Viewpoints at Keeneland

Quotes from consignors, buyers, and sales company officials at the 2001 Keeneland July Selected Yearling sale

Nick Nicholson, Keeneland president.

Demi (O'Byrne) said to me today, 'You come out in September and you've all got so many horses, you're running all over the place and you can't concentrate. You need the time to come in here and look at them, think about it, watch, and not be so overwhelmed.'

"This thought hit me last night: 'This sale is worth fighting for.' That's going to be our internal motto."

John Stuart, his Bluegrass Thoroughbred Services sold five yearlings for $1,635,000.

"There were plenty of people, but I didn't think there were enough horses at the sale to meet the demand of the people who were here to buy. We had five this year, sold them all, and most of them brought about 25% to 30% more than I thought they'd bring. If I'd had another 100 in here competing against me, maybe I wouldn't have done so well. We sell at all of the sales where we think our horses fit. These were all early-developing horses.

"It's too bad, but I think a lot of people said, 'If Lane's End is going to sell in September, we're going to do that.' I think it made for a better sale for me that Lane's End wasn't here and I didn't have to compete with them. They have the best mares. I frankly think that Lane's End ought to be at this sale. What they do is their own business, and I'm going to do what I want to do.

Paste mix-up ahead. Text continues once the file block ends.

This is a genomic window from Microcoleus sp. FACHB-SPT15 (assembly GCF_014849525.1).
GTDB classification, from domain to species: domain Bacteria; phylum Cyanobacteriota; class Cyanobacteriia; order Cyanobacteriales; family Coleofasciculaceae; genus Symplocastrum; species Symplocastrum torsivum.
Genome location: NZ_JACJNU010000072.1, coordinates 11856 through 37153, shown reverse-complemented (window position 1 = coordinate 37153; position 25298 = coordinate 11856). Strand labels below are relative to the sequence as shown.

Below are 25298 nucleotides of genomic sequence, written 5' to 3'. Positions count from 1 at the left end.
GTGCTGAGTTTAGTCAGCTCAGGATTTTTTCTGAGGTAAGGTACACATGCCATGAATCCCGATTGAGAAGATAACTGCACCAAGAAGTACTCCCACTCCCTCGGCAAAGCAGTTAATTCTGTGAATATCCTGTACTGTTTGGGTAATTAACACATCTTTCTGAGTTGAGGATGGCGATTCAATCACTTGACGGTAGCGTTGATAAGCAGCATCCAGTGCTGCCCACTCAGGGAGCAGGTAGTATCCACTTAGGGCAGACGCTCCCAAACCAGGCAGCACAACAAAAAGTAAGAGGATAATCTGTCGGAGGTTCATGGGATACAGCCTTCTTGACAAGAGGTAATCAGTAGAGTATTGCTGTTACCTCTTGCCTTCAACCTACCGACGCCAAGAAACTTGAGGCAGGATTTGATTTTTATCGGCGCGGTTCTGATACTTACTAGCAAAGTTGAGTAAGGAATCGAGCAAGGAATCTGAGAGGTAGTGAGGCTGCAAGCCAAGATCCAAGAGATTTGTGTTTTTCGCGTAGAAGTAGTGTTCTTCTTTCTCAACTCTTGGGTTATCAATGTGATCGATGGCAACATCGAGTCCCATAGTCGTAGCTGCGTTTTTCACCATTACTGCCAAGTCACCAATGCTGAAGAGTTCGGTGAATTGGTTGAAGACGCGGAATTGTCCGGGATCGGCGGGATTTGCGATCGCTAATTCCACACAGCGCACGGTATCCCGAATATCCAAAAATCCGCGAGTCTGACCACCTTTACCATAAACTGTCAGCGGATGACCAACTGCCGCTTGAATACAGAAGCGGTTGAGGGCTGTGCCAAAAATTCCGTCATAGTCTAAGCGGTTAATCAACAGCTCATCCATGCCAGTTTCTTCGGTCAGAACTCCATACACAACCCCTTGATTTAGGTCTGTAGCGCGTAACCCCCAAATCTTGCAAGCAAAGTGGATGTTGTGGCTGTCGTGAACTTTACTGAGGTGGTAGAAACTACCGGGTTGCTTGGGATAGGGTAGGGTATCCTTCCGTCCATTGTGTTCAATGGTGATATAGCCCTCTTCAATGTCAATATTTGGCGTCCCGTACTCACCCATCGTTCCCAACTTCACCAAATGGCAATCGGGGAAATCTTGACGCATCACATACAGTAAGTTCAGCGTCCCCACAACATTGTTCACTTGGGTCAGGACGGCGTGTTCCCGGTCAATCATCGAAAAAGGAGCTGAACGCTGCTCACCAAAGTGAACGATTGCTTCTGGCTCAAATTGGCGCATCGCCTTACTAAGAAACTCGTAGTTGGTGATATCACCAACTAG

"Things come and go in the horse business, but I would be shocked if this sale isn't here next year. You come here and sell two or three million-dollar horses, why in the world wouldn't you be here? The earlier you sell the better. You get your money quicker. In July, you have time to sell your horse. In the September sale, you don't get enough time to show the horse or get as much time in the ring, and you've got a lot of investment in a horse. Here you've got four or five days where you can show a horse all day. It's clearly a better place for nice, early developing horses."